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Saratoga school districts face tough choices

If you've lowered the heat, cut back on eating out or put off big a big purchase in the past few months, you aren't alone. Schools across the state have been getting frugal this year and plan to scale back even more next fall as they prepare to face the harsh reality of New York's budget crisis.

Gov. David Paterson's proposed budget calls for an overall 3.3 percent reduction in the amount of school aid the state hands out. Reductions to school districts will run from about 3 to 13 percent, based on the district's wealth and other factors. The governor is hoping to close a deficit expected to balloon to $50 billion over the next four years.

The news has kicked off conversations in districts across the state as school officials enter next year's budgeting process. Some are considering new and interesting ideas to pinch whatever pennies are available.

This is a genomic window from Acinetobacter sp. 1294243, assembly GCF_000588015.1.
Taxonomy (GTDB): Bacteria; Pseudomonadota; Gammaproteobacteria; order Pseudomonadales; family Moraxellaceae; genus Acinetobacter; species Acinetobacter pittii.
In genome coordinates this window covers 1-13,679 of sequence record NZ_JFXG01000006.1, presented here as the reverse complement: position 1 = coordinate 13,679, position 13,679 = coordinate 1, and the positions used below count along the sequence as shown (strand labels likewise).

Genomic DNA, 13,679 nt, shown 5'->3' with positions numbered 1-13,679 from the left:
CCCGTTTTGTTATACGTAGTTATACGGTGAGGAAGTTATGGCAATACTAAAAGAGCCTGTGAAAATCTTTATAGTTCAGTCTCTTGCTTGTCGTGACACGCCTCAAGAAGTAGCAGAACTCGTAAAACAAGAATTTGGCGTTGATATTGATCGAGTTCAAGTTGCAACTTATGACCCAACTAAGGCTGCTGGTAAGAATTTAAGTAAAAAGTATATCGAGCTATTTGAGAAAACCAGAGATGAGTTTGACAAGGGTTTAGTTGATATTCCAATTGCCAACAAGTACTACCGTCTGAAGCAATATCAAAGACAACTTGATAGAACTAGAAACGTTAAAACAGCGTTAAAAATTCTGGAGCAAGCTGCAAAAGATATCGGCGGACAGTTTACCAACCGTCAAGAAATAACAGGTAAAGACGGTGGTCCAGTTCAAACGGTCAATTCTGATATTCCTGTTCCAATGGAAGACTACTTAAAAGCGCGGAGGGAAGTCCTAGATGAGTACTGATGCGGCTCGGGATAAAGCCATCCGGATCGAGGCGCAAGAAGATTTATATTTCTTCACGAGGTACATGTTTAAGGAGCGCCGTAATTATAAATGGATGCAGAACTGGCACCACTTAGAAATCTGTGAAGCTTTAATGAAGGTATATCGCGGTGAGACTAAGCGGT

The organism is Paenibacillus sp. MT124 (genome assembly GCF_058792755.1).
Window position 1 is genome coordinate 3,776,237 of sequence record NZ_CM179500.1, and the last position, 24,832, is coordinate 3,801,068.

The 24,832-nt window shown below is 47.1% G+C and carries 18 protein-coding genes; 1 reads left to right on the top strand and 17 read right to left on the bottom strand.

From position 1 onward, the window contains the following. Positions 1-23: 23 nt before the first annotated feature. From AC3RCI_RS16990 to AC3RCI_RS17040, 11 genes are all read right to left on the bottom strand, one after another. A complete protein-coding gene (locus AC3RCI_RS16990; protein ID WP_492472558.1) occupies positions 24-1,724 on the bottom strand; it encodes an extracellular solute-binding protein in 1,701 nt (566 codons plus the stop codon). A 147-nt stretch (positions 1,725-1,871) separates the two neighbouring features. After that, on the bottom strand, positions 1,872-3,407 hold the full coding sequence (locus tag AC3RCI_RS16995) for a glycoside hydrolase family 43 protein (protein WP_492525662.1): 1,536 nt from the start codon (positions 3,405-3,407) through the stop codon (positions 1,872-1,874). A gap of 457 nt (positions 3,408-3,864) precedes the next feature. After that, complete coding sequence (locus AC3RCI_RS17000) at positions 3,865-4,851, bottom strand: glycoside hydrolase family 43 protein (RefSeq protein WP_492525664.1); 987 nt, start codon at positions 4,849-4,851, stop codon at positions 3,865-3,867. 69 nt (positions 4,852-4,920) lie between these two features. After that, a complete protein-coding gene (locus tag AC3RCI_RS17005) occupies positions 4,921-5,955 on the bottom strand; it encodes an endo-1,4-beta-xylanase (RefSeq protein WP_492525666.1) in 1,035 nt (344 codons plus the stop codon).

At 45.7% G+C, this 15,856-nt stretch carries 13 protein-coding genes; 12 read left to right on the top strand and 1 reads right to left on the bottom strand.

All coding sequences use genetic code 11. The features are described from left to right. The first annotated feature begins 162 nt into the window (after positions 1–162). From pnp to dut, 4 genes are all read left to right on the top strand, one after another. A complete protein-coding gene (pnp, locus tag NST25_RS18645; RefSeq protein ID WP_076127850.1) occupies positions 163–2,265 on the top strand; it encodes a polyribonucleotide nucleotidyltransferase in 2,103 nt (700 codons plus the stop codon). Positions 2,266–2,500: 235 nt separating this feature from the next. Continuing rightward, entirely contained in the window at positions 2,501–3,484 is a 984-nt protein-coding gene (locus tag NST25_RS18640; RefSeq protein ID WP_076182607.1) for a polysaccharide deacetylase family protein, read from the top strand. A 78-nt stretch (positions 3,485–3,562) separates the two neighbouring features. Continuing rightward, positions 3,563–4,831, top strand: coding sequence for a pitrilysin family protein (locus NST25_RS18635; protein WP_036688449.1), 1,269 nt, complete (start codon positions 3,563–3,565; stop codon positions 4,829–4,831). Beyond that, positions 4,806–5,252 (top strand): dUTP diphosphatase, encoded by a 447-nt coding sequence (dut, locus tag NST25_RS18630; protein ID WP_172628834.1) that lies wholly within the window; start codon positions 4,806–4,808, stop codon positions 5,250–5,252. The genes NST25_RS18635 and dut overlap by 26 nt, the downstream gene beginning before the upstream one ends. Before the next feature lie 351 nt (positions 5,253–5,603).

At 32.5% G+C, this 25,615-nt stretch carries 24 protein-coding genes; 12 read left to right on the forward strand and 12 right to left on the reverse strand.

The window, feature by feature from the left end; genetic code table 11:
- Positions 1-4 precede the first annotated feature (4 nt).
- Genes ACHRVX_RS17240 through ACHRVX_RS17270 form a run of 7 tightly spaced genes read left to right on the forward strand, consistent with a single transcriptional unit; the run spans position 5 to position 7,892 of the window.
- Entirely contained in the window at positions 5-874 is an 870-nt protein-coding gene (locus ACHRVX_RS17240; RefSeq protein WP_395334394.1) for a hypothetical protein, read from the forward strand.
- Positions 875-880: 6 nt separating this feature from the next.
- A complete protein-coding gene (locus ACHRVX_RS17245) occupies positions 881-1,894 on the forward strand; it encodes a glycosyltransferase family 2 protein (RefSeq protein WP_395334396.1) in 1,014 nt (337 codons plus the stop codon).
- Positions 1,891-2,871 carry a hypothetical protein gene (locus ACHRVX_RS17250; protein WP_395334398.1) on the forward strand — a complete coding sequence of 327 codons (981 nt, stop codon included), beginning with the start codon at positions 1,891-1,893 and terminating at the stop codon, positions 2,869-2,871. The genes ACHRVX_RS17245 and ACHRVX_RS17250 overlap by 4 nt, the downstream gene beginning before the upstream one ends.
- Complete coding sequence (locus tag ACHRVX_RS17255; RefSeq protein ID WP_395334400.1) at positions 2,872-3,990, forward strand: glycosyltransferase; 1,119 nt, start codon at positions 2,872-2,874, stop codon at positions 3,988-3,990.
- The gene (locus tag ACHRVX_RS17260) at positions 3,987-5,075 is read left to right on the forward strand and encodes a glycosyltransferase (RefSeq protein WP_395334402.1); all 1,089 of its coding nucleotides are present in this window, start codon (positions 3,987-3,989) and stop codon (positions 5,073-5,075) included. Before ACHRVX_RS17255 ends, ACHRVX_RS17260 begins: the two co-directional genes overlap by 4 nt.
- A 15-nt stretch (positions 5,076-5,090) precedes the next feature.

At the Burnt Hills-Ballston Lake School District, Superintendent Jim Schultz began holding meetings with staff and faculty when the cuts were announced. Along with suggestion boxes, the district collected around 100 cost-saving ideas and recently tapped the public at a Tuesday, Jan. 20, public forum.

Our intention all along has been to continue this process with the public, said district spokeswoman Christy Multer.

Ideas include consolidating bus routes, cleaning buses and classrooms less often, cutting some modified sports teams and even turning off every other light in schools. Some, while good intentioned, may be simply impossible, said Multer.

"Ideas aren't always something we can do," she said. "Some are illegal, and some require a big up-front cost."

The district has already instituted freezes on certain discretionary spending and conference attendance and will be reviewing staff vacancies to see if it can avoid replacing some workers. Wherever possible, the thermostats have been set at a lower temperature.

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